Improve Your Entrepreneurship: Find Your Inner Child
Anyone who has been a parent knows that if we pay attention, we can learn a lot from our children. After years of being both a father and an entrepreneur, it dawned on me that most kids are born entrepreneurial by nature. Young children exhibit many of the characteristics that are the essence of great entrepreneurs. So, good news: If you act a little bit more like a child, you might just become a better entrepreneur!
Think Without Boundaries
When my son, Kelly, was about seven, I was having a conversation with a neighbor while he was standing nearby listening. In the course of the discussion, I used the old metaphor about how one can’t tell if a glass filled half way is half full or half empty. My son interrupted and said, “Dad, I can tell if it’s half full or half empty.” My neighbor and I looked at him and then I asked him to explain how. He said, “Well, Dad, if you were filling the glass then it is half full and if you were emptying it then it is half empty.” We were stunned in silence and awe at his elegant solution to this adult paradox. The clarity that comes from thinking without boundaries—without the limitations that others have taught you are reality, just like a young child—is powerful. Some of the best entrepreneurial ideas and innovations come from disregarding what is generally accepted as the way things have to work, and looking at problems through clear eyes.
Fail Fast, Try Again Faster and Don’t Be Embarrassed
Oftentimes, entrepreneurship is all about trying things for the first time. One of the reasons that it is harder for adults to learn new things is that we feel embarrassed when we fail. So we plot carefully before we attempt something new. A child learning to speak is unfettered by their grammatical errors and vocabulary limitations. They don’t hold back and they fail often and quickly. But they also try again almost without hesitation. An adult learning a language holds back on what they will say and tries to avoid embarrassment. When they make a mistake, they often act with even more caution. All of these factors limit the pace at which adults learn. Great entrepreneurs aren’t afraid of, nor embarrassed by, failure. They focus on understanding what they learned from each failure, and they figure out how to improve the next time around.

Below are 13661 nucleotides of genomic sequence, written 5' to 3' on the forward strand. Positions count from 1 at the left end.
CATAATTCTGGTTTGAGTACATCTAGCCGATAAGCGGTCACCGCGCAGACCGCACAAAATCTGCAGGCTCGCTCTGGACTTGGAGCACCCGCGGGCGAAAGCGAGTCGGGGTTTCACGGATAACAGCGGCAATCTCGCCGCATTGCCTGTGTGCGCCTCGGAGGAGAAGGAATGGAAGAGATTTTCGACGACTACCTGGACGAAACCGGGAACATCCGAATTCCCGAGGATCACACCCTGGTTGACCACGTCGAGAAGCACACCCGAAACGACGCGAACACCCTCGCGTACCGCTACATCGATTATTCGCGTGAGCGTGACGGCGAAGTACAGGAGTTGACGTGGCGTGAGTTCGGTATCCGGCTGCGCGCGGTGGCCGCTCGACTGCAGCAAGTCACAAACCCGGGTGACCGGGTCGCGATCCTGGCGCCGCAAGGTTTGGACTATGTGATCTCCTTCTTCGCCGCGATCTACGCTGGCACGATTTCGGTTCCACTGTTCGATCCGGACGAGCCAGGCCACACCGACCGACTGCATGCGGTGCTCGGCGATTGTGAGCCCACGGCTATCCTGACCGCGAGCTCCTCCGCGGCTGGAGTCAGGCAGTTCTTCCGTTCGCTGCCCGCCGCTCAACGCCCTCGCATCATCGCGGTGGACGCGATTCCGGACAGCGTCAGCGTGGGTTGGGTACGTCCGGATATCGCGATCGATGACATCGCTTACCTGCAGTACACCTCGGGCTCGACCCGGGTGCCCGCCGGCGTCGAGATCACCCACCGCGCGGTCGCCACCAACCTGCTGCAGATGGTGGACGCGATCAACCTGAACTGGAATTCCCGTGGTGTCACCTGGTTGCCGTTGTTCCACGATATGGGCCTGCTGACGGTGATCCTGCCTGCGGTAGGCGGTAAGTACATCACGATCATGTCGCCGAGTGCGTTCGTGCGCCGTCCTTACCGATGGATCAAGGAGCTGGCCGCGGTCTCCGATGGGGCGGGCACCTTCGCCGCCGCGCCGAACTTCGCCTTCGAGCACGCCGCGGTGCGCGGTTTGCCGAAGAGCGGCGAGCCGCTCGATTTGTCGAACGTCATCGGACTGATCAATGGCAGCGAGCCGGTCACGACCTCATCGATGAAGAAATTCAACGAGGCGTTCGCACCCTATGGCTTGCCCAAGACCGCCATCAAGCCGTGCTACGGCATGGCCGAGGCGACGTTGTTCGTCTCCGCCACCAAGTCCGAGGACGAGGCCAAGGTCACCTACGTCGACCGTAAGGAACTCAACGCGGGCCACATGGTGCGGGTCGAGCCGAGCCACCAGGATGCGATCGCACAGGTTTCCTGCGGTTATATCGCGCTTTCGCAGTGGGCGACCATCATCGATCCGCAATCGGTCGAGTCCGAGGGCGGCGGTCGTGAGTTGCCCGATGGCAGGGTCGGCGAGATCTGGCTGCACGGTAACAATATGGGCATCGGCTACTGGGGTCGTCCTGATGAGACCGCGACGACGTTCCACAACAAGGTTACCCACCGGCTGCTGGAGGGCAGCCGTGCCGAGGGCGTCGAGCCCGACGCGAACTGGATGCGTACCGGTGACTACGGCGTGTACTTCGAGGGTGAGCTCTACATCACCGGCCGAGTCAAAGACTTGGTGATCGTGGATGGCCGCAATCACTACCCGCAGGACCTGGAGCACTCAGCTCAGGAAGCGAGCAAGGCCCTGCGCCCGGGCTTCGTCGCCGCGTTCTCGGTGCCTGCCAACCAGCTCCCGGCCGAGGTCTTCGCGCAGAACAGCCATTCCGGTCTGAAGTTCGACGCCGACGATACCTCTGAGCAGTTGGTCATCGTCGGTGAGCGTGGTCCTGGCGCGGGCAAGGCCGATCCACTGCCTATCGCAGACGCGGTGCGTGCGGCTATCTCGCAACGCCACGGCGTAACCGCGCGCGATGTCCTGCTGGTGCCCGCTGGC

Ask “Why” Frequently
My youngest son, Kyle, used to drive me nuts. His response to so many every day statements or thoughts was, “Why?” Not because he was trying to be obnoxious, but because he really didn’t understand. I remember once when I joked with my dad that you “can’t teach old dogs new tricks” in reference to him learning something on the computer, my son asked his usual, “Why?” And, to tell you the truth, I really didn’t have an answer for why you can’t teach old dogs new tricks. So, I told him it was just an expression, because it must be harder to train an old dog than a young dog. And he responded, “But we aren’t dogs, are we?” And lo and behold, we are not. Asking, “Why?” and challenging what is generally accepted as the norm or an obvious solution is a key way that entrepreneurs disrupt industries. They do things that the smart people with a long history in an industry have been trained to presume can’t be done.
About the only thing as tough as being an entrepreneur is being a parent. For those entrepreneurs that have their own children, pay close attention and you might just re-learn something that can help you be more successful. For those who don’t have kids, now you have one more reason to borrow your nieces and nephews or friends’ kids. Plus, you might win some brownie points for taking the kids off their parents’ hands for a while, which is a real entrepreneurial win-win!
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